Low Rates and New Fed Framework Should Help Drive Recovery
It’s clear the U.S. economy has reached a durable bottom. The S&P 500 is up 68% from 2020 lows and GDP rebounded +33.4% in the third quarter. Leading economic indicators provide confidence that the country can weather a soft patch through this winter. Moreover, a new framework intended to guide the Federal Reserve’s decisions around raising rates should help drive better economic growth in the foreseeable future.
Last summer, the Fed introduced a new “average inflation target” regime that allows it to make up for past inflation shortfalls relative to its 2% goal. The result is a higher hurdle for the Fed to raise rates. Federal Open Market Committee (FOMC) members do not expect the initial rate hike to come until 2024, at the earliest.
Monetary policy acts with lags, so this is an important development for economic growth as well as financial markets. If the Fed can wait longer to raise rates in the face of full employment and rising inflation, the implicit outcome should be that Fed policy will now remain supportive much longer into an economic cycle than in the past.
Obviously, no two economic cycles are the same. Last year’s recession was caused by an exogenous shock – specifically COVID-19 – whereas the 2008 global financial crisis (GFC) was caused by an overheated housing market and bank leverage concerns. It took a long time to deliver the appropriate policy prescription during the GFC, resulting in deep and long-lasting scarring.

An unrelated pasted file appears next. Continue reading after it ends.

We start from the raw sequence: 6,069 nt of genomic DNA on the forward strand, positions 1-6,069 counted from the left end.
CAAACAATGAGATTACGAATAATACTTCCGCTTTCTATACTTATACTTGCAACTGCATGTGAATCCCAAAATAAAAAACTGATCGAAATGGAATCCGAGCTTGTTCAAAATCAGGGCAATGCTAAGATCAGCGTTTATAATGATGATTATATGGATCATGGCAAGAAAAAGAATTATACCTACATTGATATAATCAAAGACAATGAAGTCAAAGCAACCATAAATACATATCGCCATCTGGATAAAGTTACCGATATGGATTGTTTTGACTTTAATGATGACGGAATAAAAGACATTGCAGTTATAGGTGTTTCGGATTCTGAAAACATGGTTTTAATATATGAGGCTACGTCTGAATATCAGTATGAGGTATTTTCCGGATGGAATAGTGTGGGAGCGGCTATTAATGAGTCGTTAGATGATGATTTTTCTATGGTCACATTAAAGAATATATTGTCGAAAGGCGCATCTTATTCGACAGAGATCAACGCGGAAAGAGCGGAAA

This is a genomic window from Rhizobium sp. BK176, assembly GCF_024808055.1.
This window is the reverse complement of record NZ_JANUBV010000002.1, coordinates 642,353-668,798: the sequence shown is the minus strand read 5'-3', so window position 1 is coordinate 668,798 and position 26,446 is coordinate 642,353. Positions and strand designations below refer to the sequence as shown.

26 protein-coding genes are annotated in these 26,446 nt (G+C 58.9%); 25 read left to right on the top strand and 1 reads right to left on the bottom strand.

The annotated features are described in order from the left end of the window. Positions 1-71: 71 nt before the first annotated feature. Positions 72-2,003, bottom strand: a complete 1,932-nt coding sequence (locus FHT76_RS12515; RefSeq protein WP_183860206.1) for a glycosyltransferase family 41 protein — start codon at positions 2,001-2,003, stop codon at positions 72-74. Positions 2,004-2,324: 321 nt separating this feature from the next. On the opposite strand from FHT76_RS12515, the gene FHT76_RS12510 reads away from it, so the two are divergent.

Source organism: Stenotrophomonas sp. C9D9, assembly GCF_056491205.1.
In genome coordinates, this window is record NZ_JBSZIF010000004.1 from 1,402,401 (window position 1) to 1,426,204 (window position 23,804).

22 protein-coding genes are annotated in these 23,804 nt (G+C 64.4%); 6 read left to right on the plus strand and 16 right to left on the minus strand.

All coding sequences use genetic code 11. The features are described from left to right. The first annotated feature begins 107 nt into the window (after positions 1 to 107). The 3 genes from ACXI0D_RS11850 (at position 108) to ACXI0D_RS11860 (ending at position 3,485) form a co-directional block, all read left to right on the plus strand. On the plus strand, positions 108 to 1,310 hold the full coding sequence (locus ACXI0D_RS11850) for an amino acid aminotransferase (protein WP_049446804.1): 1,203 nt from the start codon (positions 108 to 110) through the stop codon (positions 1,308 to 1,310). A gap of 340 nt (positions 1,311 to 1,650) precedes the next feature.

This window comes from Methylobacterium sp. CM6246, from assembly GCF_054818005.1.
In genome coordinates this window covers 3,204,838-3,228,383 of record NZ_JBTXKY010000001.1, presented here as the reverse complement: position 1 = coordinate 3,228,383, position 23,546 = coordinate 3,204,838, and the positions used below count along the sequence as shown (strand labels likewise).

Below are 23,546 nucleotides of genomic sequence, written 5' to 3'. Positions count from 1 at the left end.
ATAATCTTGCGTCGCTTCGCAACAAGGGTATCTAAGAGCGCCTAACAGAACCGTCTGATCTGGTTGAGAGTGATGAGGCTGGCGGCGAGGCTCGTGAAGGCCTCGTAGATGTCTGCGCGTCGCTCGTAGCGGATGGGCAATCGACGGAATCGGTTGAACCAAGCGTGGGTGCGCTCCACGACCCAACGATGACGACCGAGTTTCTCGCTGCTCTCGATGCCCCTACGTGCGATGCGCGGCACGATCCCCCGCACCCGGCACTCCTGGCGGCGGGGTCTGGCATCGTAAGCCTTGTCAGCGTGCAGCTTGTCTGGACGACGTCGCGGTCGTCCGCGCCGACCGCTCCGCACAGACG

This time around, the policy response has been more effective in limiting structural damage to the economy. It’s also worth noting that household balance sheets are in much better shape, home prices are rising and the financial markets are performing well today. This should allow the current recovery to be quicker (economically speaking) as there are few pre-existing issues that need to be resolved, resulting in less of a drag on the economy.
This is particularly evident in the labor market, and one of the best real-time indicators of labor market health is job openings. In the aftermath of the GFC, it took five years for job openings to recovery to pre-recessionary levels. Today, job openings have already recovered to pre-crisis levels. This suggests a return to full employment can occur more quickly and should support a higher baseline level of economic growth in the coming years.
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This is consistent with the data from the National Federation of Independent Business (NFIB) Small Business survey on hiring plans, which has similarly recovered.
Also contributing to the country’s improved economic health is the recently passed stimulus package, which will deliver $900 billion targeted at consumers, small businesses and vaccine distribution. This spending, which is largely front-loaded, is equivalent to 4% of pre-COVID gross domestic product (GDP). This should help drive low- and middle-income spending in the beginning of 2021, while higher-income spending should come back in the latter half of the year as social distancing measures ease and discretionary spending recovers as people begin dining out and taking vacations again.
In our view, the stimulus bill is an enhancement to the already strong growth prospects of 2021. In fact, we expect to see the strongest GDP growth since 2000. This is not just a one-time bounce back from the depths of the severe slowdown in 2020 either as 2022 growth is expected to be as good as in any year since 2004.
Ultimately, unprecedented stimulus actions – monetary and fiscal – short-circuited the typical bottoming process. Policymakers rightly formulated a response that rapidly ended it and fueled an upturn in financial markets. Of course, the Fed could change its approach again in the coming years, but the new framework should help drive better economic growth.